I read two things so far this morning about facing triggers in sobriety. (They are not blogs, so I can’t link to them.) A friend wrote about knocking off early on a workday and, instead of heading to the bar, he went home and performed a delicate mechanical task he would have previously saved for Saturday and a delicately hungover state. This would have led to frustration and ultimately failure. The second thing I read was about someone reclaiming camping and late-night porch-sitting in sobriety. Both were examples of sober people going back to things they used to love while drinking but hid from for awhile. They figured they had to bury those old loves like we do when we’re newly sober. Since we’ve never lived a sober life before, we don’t know what it will be like. What we start to be able to imagine after a month or three or nine sober isn’t always great either. We don’t want constant reminders of what we’ve given up so sometimes we hide from things for awhile (and that’s okay).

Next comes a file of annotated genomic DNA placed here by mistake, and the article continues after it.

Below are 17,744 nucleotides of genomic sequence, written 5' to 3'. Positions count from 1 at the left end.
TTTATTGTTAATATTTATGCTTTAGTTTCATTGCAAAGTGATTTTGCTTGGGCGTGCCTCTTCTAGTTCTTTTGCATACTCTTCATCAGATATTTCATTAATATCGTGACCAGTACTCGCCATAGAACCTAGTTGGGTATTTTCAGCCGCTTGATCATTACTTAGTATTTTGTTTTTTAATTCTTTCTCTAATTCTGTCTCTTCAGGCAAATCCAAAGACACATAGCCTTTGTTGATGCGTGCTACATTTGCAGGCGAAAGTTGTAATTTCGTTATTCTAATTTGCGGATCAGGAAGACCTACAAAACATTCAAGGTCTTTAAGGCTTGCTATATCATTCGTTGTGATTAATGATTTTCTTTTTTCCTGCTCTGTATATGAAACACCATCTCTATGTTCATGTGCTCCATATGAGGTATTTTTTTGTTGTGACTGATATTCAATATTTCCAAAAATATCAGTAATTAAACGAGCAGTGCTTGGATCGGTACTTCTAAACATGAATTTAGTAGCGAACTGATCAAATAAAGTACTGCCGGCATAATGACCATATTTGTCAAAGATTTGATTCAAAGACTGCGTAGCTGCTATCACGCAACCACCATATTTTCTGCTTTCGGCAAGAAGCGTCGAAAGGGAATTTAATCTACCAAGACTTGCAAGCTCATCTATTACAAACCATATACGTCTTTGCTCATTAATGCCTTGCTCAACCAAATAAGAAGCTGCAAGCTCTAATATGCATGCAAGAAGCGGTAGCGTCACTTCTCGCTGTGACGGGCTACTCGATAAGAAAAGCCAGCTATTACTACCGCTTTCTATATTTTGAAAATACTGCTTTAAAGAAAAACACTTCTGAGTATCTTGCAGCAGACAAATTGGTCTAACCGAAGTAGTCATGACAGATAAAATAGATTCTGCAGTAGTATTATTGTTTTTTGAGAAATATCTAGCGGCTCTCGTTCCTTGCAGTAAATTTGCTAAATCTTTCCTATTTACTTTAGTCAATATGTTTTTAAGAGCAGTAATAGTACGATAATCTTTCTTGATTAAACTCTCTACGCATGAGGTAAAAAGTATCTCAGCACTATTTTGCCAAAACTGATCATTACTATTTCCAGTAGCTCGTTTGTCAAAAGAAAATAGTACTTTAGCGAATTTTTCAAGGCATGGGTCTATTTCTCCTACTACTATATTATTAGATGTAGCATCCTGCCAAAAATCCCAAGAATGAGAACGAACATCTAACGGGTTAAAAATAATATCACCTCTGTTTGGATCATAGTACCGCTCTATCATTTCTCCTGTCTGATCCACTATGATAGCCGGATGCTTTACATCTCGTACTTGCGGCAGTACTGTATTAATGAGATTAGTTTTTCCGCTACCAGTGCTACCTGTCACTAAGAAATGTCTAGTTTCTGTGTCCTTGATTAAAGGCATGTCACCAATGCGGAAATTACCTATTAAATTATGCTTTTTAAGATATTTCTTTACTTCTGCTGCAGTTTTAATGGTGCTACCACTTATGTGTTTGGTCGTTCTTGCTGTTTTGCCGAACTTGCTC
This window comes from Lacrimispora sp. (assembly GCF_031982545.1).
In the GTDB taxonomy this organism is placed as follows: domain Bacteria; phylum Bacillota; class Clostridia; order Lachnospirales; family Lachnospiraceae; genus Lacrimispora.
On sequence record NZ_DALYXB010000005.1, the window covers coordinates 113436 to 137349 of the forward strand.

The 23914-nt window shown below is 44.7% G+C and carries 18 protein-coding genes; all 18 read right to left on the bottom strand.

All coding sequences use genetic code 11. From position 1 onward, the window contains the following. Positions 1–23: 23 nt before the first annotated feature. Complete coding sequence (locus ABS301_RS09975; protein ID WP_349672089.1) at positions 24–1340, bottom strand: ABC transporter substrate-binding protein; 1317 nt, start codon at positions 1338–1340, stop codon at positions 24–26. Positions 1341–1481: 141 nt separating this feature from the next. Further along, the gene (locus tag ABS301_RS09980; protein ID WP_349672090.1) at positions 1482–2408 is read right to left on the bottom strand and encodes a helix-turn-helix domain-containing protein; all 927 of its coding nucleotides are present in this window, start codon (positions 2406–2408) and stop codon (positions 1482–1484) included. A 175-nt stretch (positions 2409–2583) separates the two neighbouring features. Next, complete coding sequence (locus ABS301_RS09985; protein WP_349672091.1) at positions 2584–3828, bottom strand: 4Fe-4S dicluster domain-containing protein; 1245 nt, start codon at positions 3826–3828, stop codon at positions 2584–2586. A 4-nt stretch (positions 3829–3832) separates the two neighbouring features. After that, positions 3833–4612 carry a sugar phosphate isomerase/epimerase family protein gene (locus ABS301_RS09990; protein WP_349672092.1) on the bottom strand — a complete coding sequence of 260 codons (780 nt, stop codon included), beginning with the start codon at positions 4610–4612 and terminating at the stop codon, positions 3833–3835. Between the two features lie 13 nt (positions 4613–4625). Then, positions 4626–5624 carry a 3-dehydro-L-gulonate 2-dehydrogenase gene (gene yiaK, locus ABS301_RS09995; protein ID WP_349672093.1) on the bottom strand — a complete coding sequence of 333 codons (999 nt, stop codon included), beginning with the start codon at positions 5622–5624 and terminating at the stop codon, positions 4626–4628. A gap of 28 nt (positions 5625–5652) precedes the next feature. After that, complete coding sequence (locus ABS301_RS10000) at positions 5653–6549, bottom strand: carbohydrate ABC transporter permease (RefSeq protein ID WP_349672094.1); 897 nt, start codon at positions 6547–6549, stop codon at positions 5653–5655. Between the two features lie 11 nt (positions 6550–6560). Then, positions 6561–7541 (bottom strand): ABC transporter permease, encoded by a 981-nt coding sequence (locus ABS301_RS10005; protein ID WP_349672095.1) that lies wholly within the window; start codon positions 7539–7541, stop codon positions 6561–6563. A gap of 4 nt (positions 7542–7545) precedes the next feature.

A great things happens when we stick to the path we were meant for. It levels out and the brush clears and while the climb might still feel steep here and there, the views are spectacular. We find and take new paths and revisit old ones only to discover new joys. Some we put behind us forever. It’s important to listen and know when to do this, but also remember there are so many other paths. I kind of wish I’d kept my old ADC map book to snap a picture of how battered it got, the edges curled and worn from riding side saddle in the car all those years. Each memory is like a page, and I see how little I knew then and still now.

 

 

 

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30 thoughts on “where we’re going we don’t need maps

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  1. Pre-GPS days, I always bought my husband a fresh map book every other year or so. I was intimidated when reading them but he absolutely loved them. I found one in the clutter closet the other day.I thought about throwing it out but decided to keep it. Beautiful post. ❤

    Liked by 1 person

  2. Did you write this piece while tackling your insomnia? If so, just know it looks good on you.
    Your friend mentioned that you wrote it like a song – it reads like a treasure map.
    You answered a question I have often wondered and you did it with eloquence, grace, and authenticity. I have no doubt that another story will unfold as you enter that place again, and I’m guessing that the Pretzel will be amazing ❤️